With every studio recording, live album or tour announcement, there’s always a faction of fans who will turn up on a corner of the internet waving their ‘No Jon Anderson, No Yes’ banners. Their zeal is only matched by the nearby counter-demonstration shaking their ‘No Peter Banks, No Yes’ placards.
But time and events have moved on and maybe the ‘No Anderson’ contingent should too. In the aftermath of the singer’s unceremonious departure 15 years ago, we’ve since lost Chris Squire and Alan White, a stark reminder, should it be needed, that life is really too short to spend time grinding gears over something we have no control over. Rather than exercising well-worn prejudices and allowing expectations to become self-fulfilling prophecies, isn’t it better to approach a new album with an open mind?
If 2021’s The Quest represented a return to some kind of form after the bland torpor of 2014’s Heaven & Earth, Mirror To The Sky feels like another useful step forward in Yes’ apparently never-ending story. There’s a good reason they released Cut From The Stars as a digital single ahead of the album: it has more hooks in it than an angler’s bag. With a cascading string motif; vibrant rays of organ; spiky, undulating bass; bubbling guitars; dead-ahead drumming and ecstatic skipping vocals, it moves with determined energy and purpose. Setting out the stall of a band that have now been fully rejuvenated with the installation of drummer Jay Schellen, it’s a track that has urgency and power in abundance. Or, to put it another way, it fucking rocks.
Those catchy qualities continue with All Connected – its expansive feel seamlessly unrolls from one section to another, making the musical connectivity work with consummate ease. While taking disparate elements and welding them into something functional and cohesive is pretty much what Yes are best known for, there’s an argument that it’s not been done as elegantly as this for quite some time. If the chorus of Luminosity sounds, at times, like it might have been rejected by the local Christian Fellowship for being too happy-clappy, it’s at least bookended with an engagingly upbeat arrangement. The same cannot be said for the plodding dreariness of Living Out Their Dream, an unimaginative rocker whose by-the-numbers presence here is baffling.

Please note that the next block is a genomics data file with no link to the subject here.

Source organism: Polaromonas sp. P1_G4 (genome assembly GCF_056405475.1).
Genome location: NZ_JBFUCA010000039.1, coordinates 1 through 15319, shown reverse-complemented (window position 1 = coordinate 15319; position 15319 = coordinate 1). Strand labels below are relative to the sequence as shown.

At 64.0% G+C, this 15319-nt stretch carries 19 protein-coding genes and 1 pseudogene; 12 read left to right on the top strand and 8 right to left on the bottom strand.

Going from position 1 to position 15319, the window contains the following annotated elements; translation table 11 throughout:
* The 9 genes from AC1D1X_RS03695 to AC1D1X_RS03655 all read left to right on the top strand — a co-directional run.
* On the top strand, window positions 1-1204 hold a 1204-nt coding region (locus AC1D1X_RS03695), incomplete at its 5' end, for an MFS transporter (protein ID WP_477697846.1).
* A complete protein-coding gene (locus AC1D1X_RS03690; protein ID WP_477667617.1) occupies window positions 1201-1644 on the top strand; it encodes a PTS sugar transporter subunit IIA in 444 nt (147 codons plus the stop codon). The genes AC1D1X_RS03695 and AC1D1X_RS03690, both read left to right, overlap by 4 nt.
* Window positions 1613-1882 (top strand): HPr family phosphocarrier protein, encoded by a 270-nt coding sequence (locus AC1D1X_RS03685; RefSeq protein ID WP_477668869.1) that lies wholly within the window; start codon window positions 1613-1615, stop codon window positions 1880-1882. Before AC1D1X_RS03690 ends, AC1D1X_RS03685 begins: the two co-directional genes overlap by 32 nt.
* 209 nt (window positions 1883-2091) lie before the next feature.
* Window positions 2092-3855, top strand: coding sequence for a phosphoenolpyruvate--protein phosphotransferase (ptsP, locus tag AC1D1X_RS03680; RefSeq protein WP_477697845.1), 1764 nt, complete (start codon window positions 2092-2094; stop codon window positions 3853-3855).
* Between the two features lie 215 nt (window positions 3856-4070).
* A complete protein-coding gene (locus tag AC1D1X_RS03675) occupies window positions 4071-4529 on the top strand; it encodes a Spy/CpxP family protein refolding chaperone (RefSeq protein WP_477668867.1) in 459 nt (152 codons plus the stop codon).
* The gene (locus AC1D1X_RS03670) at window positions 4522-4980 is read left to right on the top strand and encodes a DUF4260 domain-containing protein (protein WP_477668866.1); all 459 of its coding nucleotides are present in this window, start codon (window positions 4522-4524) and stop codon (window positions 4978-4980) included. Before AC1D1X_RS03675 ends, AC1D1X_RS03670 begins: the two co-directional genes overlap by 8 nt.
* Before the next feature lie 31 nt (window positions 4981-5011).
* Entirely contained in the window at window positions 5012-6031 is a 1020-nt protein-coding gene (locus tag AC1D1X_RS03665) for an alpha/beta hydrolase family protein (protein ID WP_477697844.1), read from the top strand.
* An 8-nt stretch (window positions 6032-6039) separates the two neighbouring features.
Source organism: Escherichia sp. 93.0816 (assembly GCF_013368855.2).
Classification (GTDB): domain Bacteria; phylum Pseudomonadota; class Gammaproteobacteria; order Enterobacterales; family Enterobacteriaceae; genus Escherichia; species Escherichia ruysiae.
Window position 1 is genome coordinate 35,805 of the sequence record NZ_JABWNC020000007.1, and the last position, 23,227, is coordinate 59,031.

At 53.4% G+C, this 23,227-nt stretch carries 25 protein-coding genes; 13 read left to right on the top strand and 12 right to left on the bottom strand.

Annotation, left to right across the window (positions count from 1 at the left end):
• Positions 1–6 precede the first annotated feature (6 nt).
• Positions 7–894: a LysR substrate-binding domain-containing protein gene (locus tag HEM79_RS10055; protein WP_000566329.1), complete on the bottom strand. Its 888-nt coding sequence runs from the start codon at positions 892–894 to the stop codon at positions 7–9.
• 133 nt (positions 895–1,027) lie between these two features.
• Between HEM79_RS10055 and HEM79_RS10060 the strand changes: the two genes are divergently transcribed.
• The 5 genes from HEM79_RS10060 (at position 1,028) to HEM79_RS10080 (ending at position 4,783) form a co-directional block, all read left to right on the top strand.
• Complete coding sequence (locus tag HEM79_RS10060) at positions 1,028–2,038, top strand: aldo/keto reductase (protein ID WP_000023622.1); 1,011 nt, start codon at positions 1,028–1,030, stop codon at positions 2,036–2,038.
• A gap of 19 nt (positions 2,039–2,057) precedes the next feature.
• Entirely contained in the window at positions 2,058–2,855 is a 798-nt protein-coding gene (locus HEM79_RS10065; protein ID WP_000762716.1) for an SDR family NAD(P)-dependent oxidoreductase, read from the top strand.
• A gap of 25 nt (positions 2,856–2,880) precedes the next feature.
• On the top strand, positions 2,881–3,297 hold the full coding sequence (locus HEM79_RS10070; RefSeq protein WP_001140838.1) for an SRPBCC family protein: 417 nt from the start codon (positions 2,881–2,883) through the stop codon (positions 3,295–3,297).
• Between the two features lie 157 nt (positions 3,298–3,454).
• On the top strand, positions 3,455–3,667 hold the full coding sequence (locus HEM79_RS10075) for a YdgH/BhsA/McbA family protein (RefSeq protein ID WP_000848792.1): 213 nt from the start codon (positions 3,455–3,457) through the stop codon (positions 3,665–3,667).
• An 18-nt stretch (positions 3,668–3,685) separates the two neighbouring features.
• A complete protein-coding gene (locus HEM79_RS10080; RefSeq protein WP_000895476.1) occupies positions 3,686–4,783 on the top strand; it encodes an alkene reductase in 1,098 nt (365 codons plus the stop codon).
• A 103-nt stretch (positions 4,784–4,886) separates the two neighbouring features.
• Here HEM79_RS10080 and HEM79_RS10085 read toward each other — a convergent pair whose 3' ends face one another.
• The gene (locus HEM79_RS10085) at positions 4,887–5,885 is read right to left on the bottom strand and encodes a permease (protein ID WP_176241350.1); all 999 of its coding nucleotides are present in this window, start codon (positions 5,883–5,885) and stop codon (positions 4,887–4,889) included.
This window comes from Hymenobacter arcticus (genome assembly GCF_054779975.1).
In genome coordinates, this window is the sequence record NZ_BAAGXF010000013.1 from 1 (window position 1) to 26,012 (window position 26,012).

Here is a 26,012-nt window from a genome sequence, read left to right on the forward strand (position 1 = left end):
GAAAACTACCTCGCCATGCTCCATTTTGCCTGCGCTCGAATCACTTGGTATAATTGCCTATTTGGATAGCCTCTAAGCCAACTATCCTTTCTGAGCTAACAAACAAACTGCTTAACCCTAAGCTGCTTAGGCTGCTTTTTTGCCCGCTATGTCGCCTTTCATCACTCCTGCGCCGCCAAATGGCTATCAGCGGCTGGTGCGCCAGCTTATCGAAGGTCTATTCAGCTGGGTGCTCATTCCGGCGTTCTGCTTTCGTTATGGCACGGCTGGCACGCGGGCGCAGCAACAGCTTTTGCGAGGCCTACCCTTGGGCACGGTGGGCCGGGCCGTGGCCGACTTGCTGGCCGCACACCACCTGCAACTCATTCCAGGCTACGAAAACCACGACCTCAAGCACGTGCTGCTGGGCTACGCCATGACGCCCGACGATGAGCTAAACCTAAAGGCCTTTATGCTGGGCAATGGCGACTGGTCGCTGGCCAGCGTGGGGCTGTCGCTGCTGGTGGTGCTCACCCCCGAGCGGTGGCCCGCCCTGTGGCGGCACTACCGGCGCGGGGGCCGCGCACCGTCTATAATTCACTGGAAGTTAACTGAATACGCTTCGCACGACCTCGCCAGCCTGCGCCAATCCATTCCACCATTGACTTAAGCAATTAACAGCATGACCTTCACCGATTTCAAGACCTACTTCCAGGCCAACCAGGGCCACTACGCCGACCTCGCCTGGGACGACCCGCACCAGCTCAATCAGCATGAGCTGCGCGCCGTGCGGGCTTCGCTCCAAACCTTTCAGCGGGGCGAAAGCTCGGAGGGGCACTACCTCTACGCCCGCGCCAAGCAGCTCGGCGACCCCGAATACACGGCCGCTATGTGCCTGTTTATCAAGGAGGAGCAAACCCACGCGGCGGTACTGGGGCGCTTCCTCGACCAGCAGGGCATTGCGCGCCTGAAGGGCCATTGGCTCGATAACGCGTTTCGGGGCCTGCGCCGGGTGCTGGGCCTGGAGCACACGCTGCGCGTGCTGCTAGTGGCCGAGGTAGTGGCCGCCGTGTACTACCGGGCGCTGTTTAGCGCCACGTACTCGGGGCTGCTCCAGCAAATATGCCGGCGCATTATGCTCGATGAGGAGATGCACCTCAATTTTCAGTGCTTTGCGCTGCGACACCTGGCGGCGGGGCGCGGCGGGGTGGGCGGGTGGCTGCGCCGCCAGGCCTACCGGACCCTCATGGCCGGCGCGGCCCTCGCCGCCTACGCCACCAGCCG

That lapse of judgement is mercifully brief and the title track restores momentum. The piece showcases orchestral embellishments by Paul K Joyce, whose work also graced The Quest. Mid-tempo rather than magisterial, it nevertheless works well, with ethereal violin harmonics adding a chilly trail in the wake of Howe’s contemplative fretwork. The guitarist’s soloing throughout the track is especially good. At 75 years old he might have slowed down in comparison to the flash of his youth, but he demonstrates the wisdom of knowing that, in this case, a leaner, cleaner melodicism will serve the song all the better. As principal soloist and producer, Howe is ultimately free to overdub as many guitars onto a track as he sees fit without fear of anyone telling him otherwise, yet here he opts for a restrained approach that benefits the album overall.
Yes’ internecine politics in the past have sometimes reduced the album-making process into a passive-aggressive grudge match, wherein the band are only able to work at the speed of the unhappiest member. By contrast, this line-up has publicly stated that the spirit of cooperation and mutual support evident during The Quest has continued to flourish. Though it’s hard to objectively quantify, there’s a sense that everyone being on the same page has brought optimism and coherence to the music. Jon Davison’s charming ballad Circles Of Time, which gently closes the album, though delicate on the surface, comes with a real inner strength that’s due to the simplicity of its arrangement and uncluttered sureness of its production.
As with The Quest, this album also comes with a three-track bonus disc. The best of these is the middling Unknown Place. With its Hammond organ wig-out and solo cowbell section it seems designed to provide some clap-along crowd participation when Yes next get back on the road.
The long tail of Yes’ inventiveness during the 1970s burns so intensely to this day that it’s inevitable that the current band will likely always be judged against those past glories. While Mirror To The Sky doesn’t scale those early innovative heights and is unlikely to change the musical weather in the way the band once did, when judged on its own merits, this is a set that stands as the best Yes album in more than 20 years. Maybe it’s time to put down the placards and listen.
This review originally appeared in Prog issue 140.